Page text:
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    van Gogh only had one ear. So what?

    And frankly, the last thing I want in a portrait is some clever slogan on a t-shirt.

    But I do agree it is a bit warm. While you deal with that in PP you may also want to get rid of his pimples, if those spots are pimples.
     
  10. Derrel

    Derrel Mr. Rain Cloud

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    I think some people here who are self-taught,entirely,with no art school or design background, might like to look at what people consider "famous portraits",and then take a look at what modern people consider "great portraits" on Flickr....Google that,and see what comes up.

    There is a genre of photography called portraiture,and a genre called snapshots, and one called headshots, and one called mugshots. All are subtly different. A horizontal shot of a head floating in 20 percent of the frame is not a portrait. Of course, I have a bias, having supported myself shooting portraits people actually were willing to pay for. Full-time. That was years ago, but I think you'll find that comparing the "famous portraits" done over the past 500 YEARS bear a remarkable similarity to the "great portraits" of the internet age,at least as shown on Flickr.

    FLippant,ignorant responses to sandwich links do absolutely nothing except to show how lightly regarded tradition,training,and proven methods are to many of today's self-taught shooters. A portrait without shoulders is....a mug shot!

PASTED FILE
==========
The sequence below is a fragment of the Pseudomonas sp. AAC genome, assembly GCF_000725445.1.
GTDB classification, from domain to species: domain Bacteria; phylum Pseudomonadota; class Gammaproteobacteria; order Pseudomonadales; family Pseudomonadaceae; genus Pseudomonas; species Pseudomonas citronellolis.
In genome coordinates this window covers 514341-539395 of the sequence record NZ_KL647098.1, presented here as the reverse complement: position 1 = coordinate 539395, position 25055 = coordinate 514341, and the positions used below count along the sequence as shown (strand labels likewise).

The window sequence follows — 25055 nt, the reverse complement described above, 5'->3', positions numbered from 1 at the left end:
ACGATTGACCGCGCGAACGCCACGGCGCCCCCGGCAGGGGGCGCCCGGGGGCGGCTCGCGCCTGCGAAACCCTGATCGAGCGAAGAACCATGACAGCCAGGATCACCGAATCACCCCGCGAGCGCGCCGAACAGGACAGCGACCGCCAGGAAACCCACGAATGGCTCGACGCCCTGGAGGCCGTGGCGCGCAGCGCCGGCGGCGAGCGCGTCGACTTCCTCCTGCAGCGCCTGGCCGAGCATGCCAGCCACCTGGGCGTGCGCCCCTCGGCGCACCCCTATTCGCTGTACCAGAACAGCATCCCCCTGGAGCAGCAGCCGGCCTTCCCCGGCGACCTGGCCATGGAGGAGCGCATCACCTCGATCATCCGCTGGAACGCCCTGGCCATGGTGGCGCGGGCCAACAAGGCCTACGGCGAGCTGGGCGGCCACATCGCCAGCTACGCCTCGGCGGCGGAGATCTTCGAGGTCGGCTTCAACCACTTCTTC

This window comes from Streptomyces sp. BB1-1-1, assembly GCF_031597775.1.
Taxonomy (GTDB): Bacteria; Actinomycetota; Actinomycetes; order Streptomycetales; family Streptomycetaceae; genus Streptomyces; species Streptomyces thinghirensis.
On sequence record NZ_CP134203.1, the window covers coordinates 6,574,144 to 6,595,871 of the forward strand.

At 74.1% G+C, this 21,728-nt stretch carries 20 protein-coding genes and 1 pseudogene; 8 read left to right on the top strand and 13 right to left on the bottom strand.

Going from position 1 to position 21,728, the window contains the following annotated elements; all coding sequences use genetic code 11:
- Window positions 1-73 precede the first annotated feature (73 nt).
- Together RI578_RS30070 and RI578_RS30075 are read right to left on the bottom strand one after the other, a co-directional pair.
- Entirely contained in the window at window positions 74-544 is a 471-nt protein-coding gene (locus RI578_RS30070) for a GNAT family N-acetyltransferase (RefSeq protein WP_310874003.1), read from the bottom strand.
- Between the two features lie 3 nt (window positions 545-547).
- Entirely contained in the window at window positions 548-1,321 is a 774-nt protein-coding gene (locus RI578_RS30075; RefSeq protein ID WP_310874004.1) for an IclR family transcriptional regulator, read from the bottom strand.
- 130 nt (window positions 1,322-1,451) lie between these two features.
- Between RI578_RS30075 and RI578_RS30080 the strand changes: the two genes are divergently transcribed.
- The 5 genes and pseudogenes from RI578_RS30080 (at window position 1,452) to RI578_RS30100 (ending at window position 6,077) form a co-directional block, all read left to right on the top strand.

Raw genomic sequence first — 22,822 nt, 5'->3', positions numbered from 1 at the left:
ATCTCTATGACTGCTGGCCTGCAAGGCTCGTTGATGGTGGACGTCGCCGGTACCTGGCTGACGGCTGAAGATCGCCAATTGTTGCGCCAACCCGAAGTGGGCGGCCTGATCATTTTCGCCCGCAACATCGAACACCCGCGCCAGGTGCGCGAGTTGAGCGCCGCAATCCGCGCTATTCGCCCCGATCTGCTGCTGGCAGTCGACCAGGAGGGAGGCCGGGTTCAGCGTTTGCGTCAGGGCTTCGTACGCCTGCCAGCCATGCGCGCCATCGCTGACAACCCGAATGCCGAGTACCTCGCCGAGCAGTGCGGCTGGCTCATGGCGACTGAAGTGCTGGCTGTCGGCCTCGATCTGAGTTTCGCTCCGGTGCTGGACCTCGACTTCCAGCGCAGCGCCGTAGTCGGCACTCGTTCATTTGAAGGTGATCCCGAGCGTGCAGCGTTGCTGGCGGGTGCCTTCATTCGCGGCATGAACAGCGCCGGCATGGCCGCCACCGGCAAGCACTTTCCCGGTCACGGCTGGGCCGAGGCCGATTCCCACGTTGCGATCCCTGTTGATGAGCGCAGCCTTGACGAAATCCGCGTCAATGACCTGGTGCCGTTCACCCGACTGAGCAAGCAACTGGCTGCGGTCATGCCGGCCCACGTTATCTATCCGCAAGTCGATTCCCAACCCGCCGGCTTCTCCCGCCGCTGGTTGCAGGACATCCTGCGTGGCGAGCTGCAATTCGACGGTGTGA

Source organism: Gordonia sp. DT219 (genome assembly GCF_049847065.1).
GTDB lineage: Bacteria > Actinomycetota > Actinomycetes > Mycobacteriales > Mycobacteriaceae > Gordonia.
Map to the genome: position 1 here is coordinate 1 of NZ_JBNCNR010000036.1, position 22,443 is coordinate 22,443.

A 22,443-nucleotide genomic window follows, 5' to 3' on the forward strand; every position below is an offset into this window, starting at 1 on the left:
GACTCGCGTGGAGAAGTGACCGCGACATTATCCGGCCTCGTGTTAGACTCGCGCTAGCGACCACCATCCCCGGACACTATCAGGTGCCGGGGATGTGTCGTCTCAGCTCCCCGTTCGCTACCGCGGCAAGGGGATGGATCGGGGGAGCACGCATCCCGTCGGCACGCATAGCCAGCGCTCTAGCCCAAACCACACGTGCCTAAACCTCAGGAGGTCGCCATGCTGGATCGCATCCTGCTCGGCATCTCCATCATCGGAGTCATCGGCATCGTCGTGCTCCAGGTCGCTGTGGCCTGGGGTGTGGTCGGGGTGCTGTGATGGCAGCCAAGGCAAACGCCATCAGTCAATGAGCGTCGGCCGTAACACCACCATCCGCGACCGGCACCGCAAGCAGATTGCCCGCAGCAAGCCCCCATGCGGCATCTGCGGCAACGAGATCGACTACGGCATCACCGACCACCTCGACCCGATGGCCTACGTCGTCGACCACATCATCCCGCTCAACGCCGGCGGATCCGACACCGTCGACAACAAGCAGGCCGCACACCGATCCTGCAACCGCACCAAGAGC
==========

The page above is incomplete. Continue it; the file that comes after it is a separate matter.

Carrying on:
11. c.cloudwalker

    c.cloudwalker TPF Noob!

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    There is retail photography and there is art. In art, anything goes.

    If you are so into rules, maybe you should remember this one: rules are meant to be broken.

    I recently used Obama's official portrait as a great example of a photog getting paid a lot of money (I hope) to produce the most boring photo. Perfect in every way but boring as hell.
     
  12. Derrel

    Derrel Mr. Rain Cloud

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    The Metropolitan Museum of Art - Special Exhibitions
    Richard Avedon. An iconic portrait shooter.

    Herb Ritts + portraits - Google Images
    Herb Ritts. Departed. Very talented. One of the bigger names in portraiture among actors, entertainers, musicians,and fashion art directors.

    Tim Mantoani Photography
    Tim Mantoani photographs 32 very famous photographers. All 32 of the photographs were framed as verticals.

    The work of these three people spans the past 70 years of high-end,well-taught, disciplined portrait shooters who have reached the highest heights. There is self-taught, and there are mentored masters. It's always clear when a person is self taught,and does not understand the genre he wishes to enter into. One needs to understand the rules in order to break them effectively,and sadly, I see many beginners framing things horizontally simply because the don't know any other way to frame a photo except to hold the camera the way it's most comfortable for them.

    Again it's really,really simple. When a subject is taller than it is wide, the subject is begging for a vertical framing. And it has been so for 500 years.
    People by their very nature are tall, and not very wide. Feel free to espouse the unconventional, and you'll meet barriers all along the way. Again, we have the self-taught versus the tutored, educated, mentored, and studied shooters. The choice is there for every beginner to make. Learn. From the masters. Or from people who have actually studied the past 500 years' worth of what portraiture is,and is not. Knowing when to shoot wide and when to shoot tall is a really basic skill; it is Decision Number One when you use a 3:2 or 6x7 or a 6x9 format camera. Or a 4x5, 5x7, or 8x10 camera.